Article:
file system question

Member
Posts: 105
Joined: 2007.03
Post: #1
How should read and write game data using carbon since all the fs stuff is now depricated?
Quote this message in a reply
Luminary
Posts: 5,143
Joined: 2002.04
Post: #2
the FSSpec stuff is deprecated, the FSRef stuff isn't.

Still, the standard C library functions (fopen/fclose/fread/fwrite/fseek/ftell/etc) are usually the best way.

The POSIX functions (open/close/read/write/lseek/etc) are also pretty simple if you want to go that way.
Quote this message in a reply
Member
Posts: 105
Joined: 2007.03
Post: #3
Thanks alot. Also, would you happen to know where I could find some sample code or a decent reference for using FSRef stuff, because I couldn't find anything useful on adc.
Quote this message in a reply
Luminary
Posts: 5,143
Joined: 2002.04
Post: #4
On your hard disk

I'd really recommend using one of the other two APIs though Rasp
Quote this message in a reply
Member
Posts: 105
Joined: 2007.03
Post: #5
OneSadCookie Wrote:I'd really recommend using one of the other two APIs though Rasp

Really? I was under the impression that the c library stuff had too many compatability issues to be practical. Do you know if this is still the case? Also, i'm curious, why would you reccomend posix and c library against fsref?
Quote this message in a reply
Luminary
Posts: 5,143
Joined: 2002.04
Post: #6
"compatibility issues"? Never heard of any. fopen is fopen is fopen.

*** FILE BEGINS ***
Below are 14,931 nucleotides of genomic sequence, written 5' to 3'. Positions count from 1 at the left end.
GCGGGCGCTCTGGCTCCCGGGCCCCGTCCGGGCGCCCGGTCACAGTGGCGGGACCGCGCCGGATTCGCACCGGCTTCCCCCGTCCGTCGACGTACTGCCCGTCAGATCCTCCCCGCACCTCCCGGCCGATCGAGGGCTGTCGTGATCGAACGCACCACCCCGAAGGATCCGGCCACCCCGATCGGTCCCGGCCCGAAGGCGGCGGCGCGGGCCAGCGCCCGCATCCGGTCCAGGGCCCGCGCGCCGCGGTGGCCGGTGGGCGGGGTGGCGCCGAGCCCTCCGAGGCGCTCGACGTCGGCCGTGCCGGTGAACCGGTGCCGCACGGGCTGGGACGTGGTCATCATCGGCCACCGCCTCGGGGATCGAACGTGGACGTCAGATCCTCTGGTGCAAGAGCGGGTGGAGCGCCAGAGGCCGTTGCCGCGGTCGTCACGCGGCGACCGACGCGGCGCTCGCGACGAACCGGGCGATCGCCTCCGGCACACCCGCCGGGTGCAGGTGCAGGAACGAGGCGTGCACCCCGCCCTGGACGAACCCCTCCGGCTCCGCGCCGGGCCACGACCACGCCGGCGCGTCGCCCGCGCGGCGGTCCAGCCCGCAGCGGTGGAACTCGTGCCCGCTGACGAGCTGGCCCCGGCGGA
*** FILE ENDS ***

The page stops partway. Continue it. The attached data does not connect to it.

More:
The libc/POSIX APIs are easier to use, better documented, and more portable. Unless you need something only Carbon can do (eg. alias resolution) there's little reason to go there.
Quote this message in a reply
Member
Posts: 312
Joined: 2006.10
Post: #7
The C library is almost available on every platform that I've used (linux, Windows, Mac OS X, PSP, NDS).
Quote this message in a reply
Member
Posts: 105
Joined: 2007.03
Post: #8
bronxbomber92 Wrote:The C library is almost available on every platform that I've used (linux, Windows, Mac OS X, PSP, NDS).

Well I looked into it and here's what I found concerning the c lib:

"the data file layout is a one-to-one map of the individual in-memory data structures that were written, the file layout ends up depending on all kinds of platform-specific details. The number of bytes written for objects of types int, and float can vary from machine to machine."


This quote was taken from a C reference book published in 2000. If this no longer holds true, would someone please let me know.
Quote this message in a reply
Hog
Member
Posts: 151
Joined: 2002.09
Post: #9
Leroy Wrote:The number of bytes written for objects of types int, and float can vary from machine to machine.

On those machines FSRef isn't available in the first place. sizeof(int) or sizeof(float) should be 4 usually. You could explicitly also pass 4 instead of sizeof(float) to fread, but that wouldn't really be a workaround if floats had size other than 4 bytes. What you do need to do however is take care of endianness.
Quote this message in a reply
Luminary
Posts: 5,143
Joined: 2002.04
Post: #10
It's still perfectly true today (the one you'll most often hit is sizeof(long) varying between 4 and 8). You shouldn't be writing those basic types directly in binary to files anyway, and using FSRefs wouldn't help you if you did. <stdint.h> has guaranteed-size integer types, like uint32_t, that you can use for this purpose. And as Hog says, you need to watch out for endianness.
Quote this message in a reply
Post Reply